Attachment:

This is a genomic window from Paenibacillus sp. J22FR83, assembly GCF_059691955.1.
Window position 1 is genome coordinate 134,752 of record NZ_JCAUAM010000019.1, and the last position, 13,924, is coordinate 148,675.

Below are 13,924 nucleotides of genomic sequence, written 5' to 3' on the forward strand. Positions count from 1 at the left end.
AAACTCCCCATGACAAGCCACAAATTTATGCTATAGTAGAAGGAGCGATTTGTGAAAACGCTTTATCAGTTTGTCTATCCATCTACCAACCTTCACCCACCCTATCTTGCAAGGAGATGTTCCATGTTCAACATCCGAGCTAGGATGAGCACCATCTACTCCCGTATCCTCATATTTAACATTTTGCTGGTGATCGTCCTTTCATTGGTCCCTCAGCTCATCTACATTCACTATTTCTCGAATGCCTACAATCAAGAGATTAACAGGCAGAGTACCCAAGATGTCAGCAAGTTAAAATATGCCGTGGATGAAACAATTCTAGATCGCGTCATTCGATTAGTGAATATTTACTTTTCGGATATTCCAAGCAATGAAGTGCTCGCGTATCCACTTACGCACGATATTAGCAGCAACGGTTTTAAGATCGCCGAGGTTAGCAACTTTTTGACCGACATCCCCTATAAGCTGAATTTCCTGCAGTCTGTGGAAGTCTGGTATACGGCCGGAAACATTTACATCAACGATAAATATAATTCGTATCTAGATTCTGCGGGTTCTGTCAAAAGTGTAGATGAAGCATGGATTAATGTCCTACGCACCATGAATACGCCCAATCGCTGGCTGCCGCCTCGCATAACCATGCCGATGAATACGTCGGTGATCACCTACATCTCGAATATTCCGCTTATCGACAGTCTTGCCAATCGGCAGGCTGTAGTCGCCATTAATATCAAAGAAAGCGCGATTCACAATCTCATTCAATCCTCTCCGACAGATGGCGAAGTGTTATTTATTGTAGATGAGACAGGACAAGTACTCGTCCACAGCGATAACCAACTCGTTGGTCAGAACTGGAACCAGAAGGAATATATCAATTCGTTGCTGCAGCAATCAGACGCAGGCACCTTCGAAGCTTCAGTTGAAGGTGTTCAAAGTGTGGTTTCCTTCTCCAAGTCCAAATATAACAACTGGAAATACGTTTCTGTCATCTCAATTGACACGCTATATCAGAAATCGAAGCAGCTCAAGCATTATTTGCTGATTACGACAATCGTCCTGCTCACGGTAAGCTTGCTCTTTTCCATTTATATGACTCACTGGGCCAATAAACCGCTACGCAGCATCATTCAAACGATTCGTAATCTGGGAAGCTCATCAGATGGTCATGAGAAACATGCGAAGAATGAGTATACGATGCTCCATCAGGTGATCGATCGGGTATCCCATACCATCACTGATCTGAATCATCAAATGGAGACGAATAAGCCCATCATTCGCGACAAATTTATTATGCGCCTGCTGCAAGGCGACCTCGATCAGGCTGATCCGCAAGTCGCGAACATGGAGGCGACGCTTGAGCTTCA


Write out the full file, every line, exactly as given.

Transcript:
This is a genomic window from Paenibacillus sp. J22FR83, assembly GCF_059691955.1.
Window position 1 is genome coordinate 134,752 of record NZ_JCAUAM010000019.1, and the last position, 13,924, is coordinate 148,675.

Below are 13,924 nucleotides of genomic sequence, written 5' to 3' on the forward strand. Positions count from 1 at the left end.
AAACTCCCCATGACAAGCCACAAATTTATGCTATAGTAGAAGGAGCGATTTGTGAAAACGCTTTATCAGTTTGTCTATCCATCTACCAACCTTCACCCACCCTATCTTGCAAGGAGATGTTCCATGTTCAACATCCGAGCTAGGATGAGCACCATCTACTCCCGTATCCTCATATTTAACATTTTGCTGGTGATCGTCCTTTCATTGGTCCCTCAGCTCATCTACATTCACTATTTCTCGAATGCCTACAATCAAGAGATTAACAGGCAGAGTACCCAAGATGTCAGCAAGTTAAAATATGCCGTGGATGAAACAATTCTAGATCGCGTCATTCGATTAGTGAATATTTACTTTTCGGATATTCCAAGCAATGAAGTGCTCGCGTATCCACTTACGCACGATATTAGCAGCAACGGTTTTAAGATCGCCGAGGTTAGCAACTTTTTGACCGACATCCCCTATAAGCTGAATTTCCTGCAGTCTGTGGAAGTCTGGTATACGGCCGGAAACATTTACATCAACGATAAATATAATTCGTATCTAGATTCTGCGGGTTCTGTCAAAAGTGTAGATGAAGCATGGATTAATGTCCTACGCACCATGAATACGCCCAATCGCTGGCTGCCGCCTCGCATAACCATGCCGATGAATACGTCGGTGATCACCTACATCTCGAATATTCCGCTTATCGACAGTCTTGCCAATCGGCAGGCTGTAGTCGCCATTAATATCAAAGAAAGCGCGATTCACAATCTCATTCAATCCTCTCCGACAGATGGCGAAGTGTTATTTATTGTAGATGAGACAGGACAAGTACTCGTCCACAGCGATAACCAACTCGTTGGTCAGAACTGGAACCAGAAGGAATATATCAATTCGTTGCTGCAGCAATCAGACGCAGGCACCTTCGAAGCTTCAGTTGAAGGTGTTCAAAGTGTGGTTTCCTTCTCCAAGTCCAAATATAACAACTGGAAATACGTTTCTGTCATCTCAATTGACACGCTATATCAGAAATCGAAGCAGCTCAAGCATTATTTGCTGATTACGACAATCGTCCTGCTCACGGTAAGCTTGCTCTTTTCCATTTATATGACTCACTGGGCCAATAAACCGCTACGCAGCATCATTCAAACGATTCGTAATCTGGGAAGCTCATCAGATGGTCATGAGAAACATGCGAAGAATGAGTATACGATGCTCCATCAGGTGATCGATCGGGTATCCCATACCATCACTGATCTGAATCATCAAATGGAGACGAATAAGCCCATCATTCGCGACAAATTTATTATGCGCCTGCTGCAAGGCGACCTCGATCAGGCTGATCCGCAAGTCGCGAACATGGAGGCGACGCTTGAGCTTCA